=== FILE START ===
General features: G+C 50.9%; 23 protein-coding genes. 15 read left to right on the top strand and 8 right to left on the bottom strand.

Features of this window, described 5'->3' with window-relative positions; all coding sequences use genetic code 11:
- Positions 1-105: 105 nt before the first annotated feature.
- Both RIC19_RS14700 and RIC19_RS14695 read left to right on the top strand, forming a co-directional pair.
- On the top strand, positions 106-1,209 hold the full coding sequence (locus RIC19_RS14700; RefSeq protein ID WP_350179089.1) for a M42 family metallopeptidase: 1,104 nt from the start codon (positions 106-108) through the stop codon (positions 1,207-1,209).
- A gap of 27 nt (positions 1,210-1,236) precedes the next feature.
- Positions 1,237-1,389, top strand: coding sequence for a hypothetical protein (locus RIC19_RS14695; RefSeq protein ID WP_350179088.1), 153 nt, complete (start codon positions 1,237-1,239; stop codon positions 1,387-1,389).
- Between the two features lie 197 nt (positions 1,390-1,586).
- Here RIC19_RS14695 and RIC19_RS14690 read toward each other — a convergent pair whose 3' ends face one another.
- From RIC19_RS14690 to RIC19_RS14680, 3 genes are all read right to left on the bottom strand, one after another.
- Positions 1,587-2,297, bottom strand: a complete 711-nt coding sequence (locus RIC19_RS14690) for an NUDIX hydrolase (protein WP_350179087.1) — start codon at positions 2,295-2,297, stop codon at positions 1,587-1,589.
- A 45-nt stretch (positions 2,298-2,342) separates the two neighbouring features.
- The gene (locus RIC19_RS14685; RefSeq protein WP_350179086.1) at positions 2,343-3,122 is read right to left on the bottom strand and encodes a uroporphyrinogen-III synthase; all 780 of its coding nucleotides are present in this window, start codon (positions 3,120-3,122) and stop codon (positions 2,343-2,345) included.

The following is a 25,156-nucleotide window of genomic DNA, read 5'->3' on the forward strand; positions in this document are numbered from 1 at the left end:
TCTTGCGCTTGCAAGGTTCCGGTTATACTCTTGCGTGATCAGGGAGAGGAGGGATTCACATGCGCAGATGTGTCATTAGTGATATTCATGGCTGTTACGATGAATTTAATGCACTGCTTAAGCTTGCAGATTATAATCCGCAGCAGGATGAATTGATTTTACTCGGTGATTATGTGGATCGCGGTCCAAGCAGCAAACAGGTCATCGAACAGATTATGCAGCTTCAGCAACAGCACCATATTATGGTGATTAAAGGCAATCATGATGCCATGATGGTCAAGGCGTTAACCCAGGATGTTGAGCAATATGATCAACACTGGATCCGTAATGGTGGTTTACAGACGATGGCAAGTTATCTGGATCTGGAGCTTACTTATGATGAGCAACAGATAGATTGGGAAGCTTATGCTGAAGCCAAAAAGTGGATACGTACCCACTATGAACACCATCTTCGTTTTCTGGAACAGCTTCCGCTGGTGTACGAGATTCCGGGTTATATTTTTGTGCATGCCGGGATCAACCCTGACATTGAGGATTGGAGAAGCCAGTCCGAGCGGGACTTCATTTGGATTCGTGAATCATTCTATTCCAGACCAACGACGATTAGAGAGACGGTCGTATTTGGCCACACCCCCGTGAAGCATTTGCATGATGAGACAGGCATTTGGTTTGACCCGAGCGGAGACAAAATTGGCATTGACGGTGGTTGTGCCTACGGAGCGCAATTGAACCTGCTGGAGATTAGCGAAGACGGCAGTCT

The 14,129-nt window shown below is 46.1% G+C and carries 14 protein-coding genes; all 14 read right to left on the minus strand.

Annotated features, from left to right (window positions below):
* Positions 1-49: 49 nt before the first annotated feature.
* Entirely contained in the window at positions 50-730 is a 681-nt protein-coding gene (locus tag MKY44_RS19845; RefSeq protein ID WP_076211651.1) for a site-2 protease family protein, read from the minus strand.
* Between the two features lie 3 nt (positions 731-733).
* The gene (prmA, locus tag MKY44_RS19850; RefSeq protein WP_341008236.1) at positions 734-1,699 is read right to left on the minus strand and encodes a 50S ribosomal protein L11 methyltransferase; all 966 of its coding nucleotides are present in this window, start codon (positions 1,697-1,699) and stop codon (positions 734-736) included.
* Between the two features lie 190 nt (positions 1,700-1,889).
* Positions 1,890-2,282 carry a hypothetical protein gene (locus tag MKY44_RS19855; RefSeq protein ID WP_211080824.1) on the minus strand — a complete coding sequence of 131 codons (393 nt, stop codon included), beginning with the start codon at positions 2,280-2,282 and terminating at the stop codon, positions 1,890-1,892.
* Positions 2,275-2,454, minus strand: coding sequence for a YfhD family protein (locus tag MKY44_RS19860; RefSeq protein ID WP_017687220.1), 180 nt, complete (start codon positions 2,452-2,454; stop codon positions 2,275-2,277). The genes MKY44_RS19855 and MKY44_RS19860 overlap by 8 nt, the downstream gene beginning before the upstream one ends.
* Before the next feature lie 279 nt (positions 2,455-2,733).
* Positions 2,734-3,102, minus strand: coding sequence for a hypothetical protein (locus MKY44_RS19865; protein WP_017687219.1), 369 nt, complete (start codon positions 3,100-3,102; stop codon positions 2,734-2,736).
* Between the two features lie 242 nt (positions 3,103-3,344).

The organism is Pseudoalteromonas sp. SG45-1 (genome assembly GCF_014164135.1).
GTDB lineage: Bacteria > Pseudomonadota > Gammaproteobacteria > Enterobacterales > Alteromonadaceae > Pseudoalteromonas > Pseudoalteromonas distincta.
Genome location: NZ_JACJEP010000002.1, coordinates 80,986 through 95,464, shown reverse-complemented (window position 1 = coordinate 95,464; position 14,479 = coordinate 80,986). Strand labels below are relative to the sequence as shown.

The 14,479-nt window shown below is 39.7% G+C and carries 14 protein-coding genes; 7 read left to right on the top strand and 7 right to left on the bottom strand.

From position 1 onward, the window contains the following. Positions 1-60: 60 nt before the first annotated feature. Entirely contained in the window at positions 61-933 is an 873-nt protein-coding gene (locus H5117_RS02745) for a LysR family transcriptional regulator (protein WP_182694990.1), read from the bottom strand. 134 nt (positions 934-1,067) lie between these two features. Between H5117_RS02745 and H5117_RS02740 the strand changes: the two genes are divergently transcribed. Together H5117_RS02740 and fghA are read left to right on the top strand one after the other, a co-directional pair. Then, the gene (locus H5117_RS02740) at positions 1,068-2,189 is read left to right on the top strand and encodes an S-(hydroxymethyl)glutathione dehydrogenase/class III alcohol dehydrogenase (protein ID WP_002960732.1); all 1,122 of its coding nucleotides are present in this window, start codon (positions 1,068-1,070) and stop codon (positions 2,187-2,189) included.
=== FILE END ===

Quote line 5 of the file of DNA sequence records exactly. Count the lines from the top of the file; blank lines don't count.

- On the top strand, positions 106-1,209 hold the full coding sequence (locus RIC19_RS14700; RefSeq protein ID WP_350179089.1) for a M42 family metallopeptidase: 1,104 nt from the start codon (positions 106-108) through the stop codon (positions 1,207-1,209).